YOKOHAMA — On a scorching mid-July day, hundreds of huge hulks were slowly paraded along a 30-meter tarmac in front of a circus tent packed with sweaty buyers.
Instead of cattle, it was an auction of construction equipment, including road-graders, backhoes and dump trucks. The items were selling like hotcakes, but how long the fever will last is anyone’s guess.
The bid prices for certain items shot up like the mercury for the day. The highest price fetched was 14.3 million yen.
While not as popular as used cars, secondhand construction equipment, including bulldozers and excavators, are in hot demand overseas. Buyers flock to auctions like this Yokohama site for their clients in the Middle East and China.
Japan’s exports of used heavy machinery jumped to 78,000 units in 2003 from 27,000 a decade ago, according to industry officials.
It is ironic that Japan’s prolonged construction slump has spawned a steady supply of only slightly used equipment put up for auction.
At the Yokohama site — a huge filled-in lot across the street from the waterfront — hundreds of earth-movers were sold just about a minute apart.
The sound was ear-piercing as caterpillars, excavators and other heavy machinery were put through their paces in front of buyers from around the world.
“A lot of overseas buyers come to Japan around this time of year and stay here for two weeks to attend used-equipment auctions,” said Yoshito Maeyama, president of Komatsu Used Equipment Corp., a subsidiary of the major construction machine maker.
Since 1994, the firm has held three weeklong auction tours a year, traveling from Yokohama to Kobe to Fukuoka.
Some 250 to 270 buyers attend each auction. Overseas participants account for nearly half, and most Japanese bidders are agents for foreign clients. In all, some 90 percent of auctioned machines are shipped abroad, according to company officials.
Maeyama said the auction business has been growing steadily. At a two-day March auction in Yokohama, a record 1,097 used heavy machines, amounting to 2.8 billion yen, were sold.
Recently, more and more buyers have come from the Middle East and from Hong Kong, where they represent clients in mainland China.
“There is a strong need for Japanese equipment,” said a buyer from Hong Kong who identified himself as M. Muzammil, referring to his clients in China.
“They are also making their own machines, but people like Japanese ones,” he said at the recent Yokohama auction. “It’s quality. They can be used many years.”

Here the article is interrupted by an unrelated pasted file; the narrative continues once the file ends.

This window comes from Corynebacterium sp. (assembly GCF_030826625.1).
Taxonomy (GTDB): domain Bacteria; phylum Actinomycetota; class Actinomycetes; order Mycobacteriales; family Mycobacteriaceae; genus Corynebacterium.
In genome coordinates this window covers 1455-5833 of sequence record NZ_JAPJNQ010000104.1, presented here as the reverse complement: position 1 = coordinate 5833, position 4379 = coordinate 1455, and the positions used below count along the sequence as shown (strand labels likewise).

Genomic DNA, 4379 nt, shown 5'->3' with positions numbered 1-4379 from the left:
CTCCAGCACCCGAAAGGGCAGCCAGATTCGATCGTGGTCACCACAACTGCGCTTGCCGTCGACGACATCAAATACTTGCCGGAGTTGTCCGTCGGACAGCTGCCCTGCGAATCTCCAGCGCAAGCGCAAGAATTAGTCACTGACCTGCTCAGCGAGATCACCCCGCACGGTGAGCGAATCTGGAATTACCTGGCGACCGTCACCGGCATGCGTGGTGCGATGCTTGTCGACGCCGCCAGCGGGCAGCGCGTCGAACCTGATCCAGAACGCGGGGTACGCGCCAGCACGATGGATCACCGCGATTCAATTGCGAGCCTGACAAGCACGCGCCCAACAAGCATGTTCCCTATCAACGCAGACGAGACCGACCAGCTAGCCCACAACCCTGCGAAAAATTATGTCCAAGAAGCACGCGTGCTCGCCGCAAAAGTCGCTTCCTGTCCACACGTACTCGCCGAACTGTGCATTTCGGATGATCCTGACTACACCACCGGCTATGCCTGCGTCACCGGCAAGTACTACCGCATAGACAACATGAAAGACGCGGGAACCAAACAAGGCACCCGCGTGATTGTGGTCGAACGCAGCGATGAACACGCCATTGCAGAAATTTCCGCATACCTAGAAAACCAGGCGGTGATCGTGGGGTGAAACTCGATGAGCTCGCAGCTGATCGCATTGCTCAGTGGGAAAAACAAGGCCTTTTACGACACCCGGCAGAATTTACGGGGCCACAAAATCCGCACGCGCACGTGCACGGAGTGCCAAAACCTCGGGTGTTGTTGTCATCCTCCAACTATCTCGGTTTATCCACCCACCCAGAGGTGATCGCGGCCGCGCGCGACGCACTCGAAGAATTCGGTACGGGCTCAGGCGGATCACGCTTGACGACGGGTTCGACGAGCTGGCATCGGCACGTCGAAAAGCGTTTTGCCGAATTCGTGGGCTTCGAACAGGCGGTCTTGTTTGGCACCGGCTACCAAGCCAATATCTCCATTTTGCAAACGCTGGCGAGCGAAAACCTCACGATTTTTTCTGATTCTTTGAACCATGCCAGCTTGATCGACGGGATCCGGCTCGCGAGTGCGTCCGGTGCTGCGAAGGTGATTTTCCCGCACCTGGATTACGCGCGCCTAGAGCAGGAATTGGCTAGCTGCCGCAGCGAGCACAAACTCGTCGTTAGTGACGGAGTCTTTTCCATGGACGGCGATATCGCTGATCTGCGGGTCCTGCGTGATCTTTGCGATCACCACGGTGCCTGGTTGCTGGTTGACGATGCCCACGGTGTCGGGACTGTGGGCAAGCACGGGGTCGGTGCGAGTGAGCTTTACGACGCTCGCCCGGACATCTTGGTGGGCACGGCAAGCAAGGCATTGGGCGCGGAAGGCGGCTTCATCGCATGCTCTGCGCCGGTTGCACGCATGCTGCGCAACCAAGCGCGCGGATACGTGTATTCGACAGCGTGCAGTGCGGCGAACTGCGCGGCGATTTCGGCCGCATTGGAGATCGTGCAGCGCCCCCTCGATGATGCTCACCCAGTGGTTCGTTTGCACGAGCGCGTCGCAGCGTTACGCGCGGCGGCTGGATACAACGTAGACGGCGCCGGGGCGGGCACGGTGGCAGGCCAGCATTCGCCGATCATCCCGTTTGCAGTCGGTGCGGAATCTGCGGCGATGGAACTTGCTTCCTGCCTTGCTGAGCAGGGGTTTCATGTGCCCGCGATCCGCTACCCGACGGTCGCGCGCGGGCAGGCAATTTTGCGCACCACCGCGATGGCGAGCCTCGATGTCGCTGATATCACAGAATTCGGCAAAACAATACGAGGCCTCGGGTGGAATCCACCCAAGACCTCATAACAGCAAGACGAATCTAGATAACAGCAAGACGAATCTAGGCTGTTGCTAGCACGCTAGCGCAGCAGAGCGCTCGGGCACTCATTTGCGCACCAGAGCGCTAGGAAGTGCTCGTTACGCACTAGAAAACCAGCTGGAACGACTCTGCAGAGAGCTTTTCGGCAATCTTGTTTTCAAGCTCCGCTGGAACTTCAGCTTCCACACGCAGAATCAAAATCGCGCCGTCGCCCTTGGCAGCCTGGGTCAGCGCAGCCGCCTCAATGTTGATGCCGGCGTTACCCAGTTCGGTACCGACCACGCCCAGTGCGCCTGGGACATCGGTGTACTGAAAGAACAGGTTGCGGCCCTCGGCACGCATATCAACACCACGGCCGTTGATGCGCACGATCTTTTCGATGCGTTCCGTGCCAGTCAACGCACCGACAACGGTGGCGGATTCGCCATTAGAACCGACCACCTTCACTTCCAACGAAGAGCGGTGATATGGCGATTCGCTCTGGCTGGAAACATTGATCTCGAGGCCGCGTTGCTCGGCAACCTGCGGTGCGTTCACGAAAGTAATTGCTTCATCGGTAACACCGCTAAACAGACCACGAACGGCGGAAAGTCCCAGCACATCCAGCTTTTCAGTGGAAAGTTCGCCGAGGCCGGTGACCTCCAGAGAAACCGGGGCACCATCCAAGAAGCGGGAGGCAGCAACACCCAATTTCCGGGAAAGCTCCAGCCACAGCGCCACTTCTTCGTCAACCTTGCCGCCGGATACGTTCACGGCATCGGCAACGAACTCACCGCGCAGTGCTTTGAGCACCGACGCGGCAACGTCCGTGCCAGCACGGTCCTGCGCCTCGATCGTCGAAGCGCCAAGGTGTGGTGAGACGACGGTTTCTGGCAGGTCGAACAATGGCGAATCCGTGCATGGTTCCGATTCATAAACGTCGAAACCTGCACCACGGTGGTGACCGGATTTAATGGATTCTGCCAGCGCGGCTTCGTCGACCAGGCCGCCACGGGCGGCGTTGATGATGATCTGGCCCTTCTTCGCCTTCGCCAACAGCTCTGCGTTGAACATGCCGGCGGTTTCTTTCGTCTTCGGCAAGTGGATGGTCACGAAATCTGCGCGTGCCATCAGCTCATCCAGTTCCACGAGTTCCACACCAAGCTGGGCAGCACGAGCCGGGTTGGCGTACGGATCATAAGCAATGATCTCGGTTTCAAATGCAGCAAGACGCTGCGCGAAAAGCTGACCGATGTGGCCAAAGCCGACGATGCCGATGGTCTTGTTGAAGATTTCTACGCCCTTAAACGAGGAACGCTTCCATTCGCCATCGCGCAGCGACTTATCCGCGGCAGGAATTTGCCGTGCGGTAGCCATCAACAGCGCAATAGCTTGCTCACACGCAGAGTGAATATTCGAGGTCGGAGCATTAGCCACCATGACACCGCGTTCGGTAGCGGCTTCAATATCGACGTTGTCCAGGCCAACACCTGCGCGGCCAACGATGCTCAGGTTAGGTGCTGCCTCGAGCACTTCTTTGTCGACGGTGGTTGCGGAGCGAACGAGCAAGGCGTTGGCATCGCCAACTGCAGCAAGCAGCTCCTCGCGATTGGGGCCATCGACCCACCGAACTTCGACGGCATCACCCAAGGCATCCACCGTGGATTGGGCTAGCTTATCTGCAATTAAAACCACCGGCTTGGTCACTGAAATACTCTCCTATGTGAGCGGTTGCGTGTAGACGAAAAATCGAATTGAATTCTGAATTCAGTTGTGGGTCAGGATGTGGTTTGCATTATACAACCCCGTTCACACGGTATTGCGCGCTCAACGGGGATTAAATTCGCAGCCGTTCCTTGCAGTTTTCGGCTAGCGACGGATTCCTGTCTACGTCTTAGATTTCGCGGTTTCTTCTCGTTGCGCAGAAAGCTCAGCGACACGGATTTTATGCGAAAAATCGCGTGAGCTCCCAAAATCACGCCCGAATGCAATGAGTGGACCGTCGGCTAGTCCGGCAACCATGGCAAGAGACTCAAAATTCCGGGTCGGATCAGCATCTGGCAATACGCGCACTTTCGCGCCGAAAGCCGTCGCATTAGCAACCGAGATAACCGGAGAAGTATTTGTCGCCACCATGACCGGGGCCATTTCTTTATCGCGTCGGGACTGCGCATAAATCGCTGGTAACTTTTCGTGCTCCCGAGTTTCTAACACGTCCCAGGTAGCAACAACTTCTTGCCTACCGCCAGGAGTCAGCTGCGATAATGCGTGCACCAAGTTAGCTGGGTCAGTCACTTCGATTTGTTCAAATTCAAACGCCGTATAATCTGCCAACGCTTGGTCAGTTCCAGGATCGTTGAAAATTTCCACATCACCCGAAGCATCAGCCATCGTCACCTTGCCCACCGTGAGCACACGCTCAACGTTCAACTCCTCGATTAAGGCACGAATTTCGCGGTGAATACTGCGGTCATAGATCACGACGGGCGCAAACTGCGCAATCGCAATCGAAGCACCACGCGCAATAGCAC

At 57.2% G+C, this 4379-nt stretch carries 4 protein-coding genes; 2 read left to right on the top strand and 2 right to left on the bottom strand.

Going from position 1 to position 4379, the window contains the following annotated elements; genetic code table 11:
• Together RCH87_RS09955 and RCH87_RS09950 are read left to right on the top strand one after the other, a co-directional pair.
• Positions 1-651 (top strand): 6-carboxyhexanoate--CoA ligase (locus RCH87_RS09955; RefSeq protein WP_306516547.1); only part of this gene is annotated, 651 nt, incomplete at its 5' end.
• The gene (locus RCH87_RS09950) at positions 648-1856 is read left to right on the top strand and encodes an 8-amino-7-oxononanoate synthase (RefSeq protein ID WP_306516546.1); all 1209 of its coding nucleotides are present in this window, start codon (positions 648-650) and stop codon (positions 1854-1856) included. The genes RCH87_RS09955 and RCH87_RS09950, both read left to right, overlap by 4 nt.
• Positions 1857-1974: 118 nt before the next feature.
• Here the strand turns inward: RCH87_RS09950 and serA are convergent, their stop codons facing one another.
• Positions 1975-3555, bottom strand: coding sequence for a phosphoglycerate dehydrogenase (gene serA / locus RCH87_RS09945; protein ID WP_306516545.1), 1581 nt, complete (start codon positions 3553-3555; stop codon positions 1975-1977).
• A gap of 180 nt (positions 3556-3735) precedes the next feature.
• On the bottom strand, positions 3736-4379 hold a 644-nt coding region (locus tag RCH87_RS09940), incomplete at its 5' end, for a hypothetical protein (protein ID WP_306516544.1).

He came to the auction with a budget of $1 million. He planned to buy road-graders that will probably be used in war-ravaged Afghanistan and Iraq.
Just exactly where the earth-movers are destined for is hard to tell. The auction organizer said buyers come from some 30 countries, but like Muzammil they have clients elsewhere.
A former owner in Japan may find it strange to learn its auctioned-off equipment was leading a new life — with the same company logo — in Uganda.
Maeyama of Komatsu Used Equipment said auctioned heavy equipment usually doesn’t need repainting, noting some buyers even want the original paint job as proof the equipment was made in Japan.
“They would suspect we were trying to hide something if we slapped on new paint,” he said.
Fierce competition in the domestic heavy machinery market has driven down prices compared with overseas, and used equipment here is often in surprisingly good condition.
“Japanese culture takes very good care of machines,” said Gary Beal, a buyer from Arizona who has participated in nearly 10 auctions.
Japan’s weak construction market has also helped shorten the operating hours of heavy equipment.
Construction equipment in Japan average about 1,000 annual hours of operation, compared with 2,000 to 3,000 in China, according to industry officials.
During the heady asset-inflated bubble economy of the late 1980s, Japanese construction companies went on shopping sprees and owned two out of every five pieces of heavy machinery in the world, according to Komatsu.
But the bubble’s burst and the cutback in public works spending in recent years have idled the bulk of the equipment, relegating them to the auction block.
Whether the auctions remain brisk, however, is in question, now that Chinese authorities are looking to cool their overheating economy, including the construction sector.
According to Komatsu, mainland China and Hong Kong buyers, who accounted for 30 percent of sales in the March auction, dropped to below 10 percent in the July one.
There is also a supply-side worry. Maeyama said “stock adjustments” have almost run their course, meaning overcapacity at construction firms has been slashed to a great degree.
“Eventually, exports of used machines will decline,” he said.
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